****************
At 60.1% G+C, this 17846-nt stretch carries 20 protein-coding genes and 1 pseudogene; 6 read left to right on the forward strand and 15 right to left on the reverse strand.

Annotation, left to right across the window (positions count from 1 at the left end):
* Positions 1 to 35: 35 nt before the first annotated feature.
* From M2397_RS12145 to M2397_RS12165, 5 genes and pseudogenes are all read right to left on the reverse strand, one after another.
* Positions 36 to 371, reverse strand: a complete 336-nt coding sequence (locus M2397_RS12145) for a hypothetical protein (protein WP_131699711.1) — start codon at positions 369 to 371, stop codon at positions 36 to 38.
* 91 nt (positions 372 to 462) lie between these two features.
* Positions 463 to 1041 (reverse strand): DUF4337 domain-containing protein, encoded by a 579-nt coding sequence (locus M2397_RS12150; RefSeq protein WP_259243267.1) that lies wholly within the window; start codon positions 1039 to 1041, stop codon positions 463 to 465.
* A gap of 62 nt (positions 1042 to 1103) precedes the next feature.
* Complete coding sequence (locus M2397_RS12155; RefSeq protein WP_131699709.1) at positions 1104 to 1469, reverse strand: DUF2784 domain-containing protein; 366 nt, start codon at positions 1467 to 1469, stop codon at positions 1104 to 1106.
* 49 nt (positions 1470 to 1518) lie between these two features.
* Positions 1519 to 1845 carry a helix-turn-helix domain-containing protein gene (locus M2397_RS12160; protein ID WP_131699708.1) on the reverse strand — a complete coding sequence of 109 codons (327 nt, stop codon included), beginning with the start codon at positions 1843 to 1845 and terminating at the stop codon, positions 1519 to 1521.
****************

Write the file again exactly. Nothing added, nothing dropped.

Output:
At 60.1% G+C, this 17846-nt stretch carries 20 protein-coding genes and 1 pseudogene; 6 read left to right on the forward strand and 15 right to left on the reverse strand.

Annotation, left to right across the window (positions count from 1 at the left end):
* Positions 1 to 35: 35 nt before the first annotated feature.
* From M2397_RS12145 to M2397_RS12165, 5 genes and pseudogenes are all read right to left on the reverse strand, one after another.
* Positions 36 to 371, reverse strand: a complete 336-nt coding sequence (locus M2397_RS12145) for a hypothetical protein (protein WP_131699711.1) — start codon at positions 369 to 371, stop codon at positions 36 to 38.
* 91 nt (positions 372 to 462) lie between these two features.
* Positions 463 to 1041 (reverse strand): DUF4337 domain-containing protein, encoded by a 579-nt coding sequence (locus M2397_RS12150; RefSeq protein WP_259243267.1) that lies wholly within the window; start codon positions 1039 to 1041, stop codon positions 463 to 465.
* A gap of 62 nt (positions 1042 to 1103) precedes the next feature.
* Complete coding sequence (locus M2397_RS12155; RefSeq protein WP_131699709.1) at positions 1104 to 1469, reverse strand: DUF2784 domain-containing protein; 366 nt, start codon at positions 1467 to 1469, stop codon at positions 1104 to 1106.
* 49 nt (positions 1470 to 1518) lie between these two features.
* Positions 1519 to 1845 carry a helix-turn-helix domain-containing protein gene (locus M2397_RS12160; protein ID WP_131699708.1) on the reverse strand — a complete coding sequence of 109 codons (327 nt, stop codon included), beginning with the start codon at positions 1843 to 1845 and terminating at the stop codon, positions 1519 to 1521.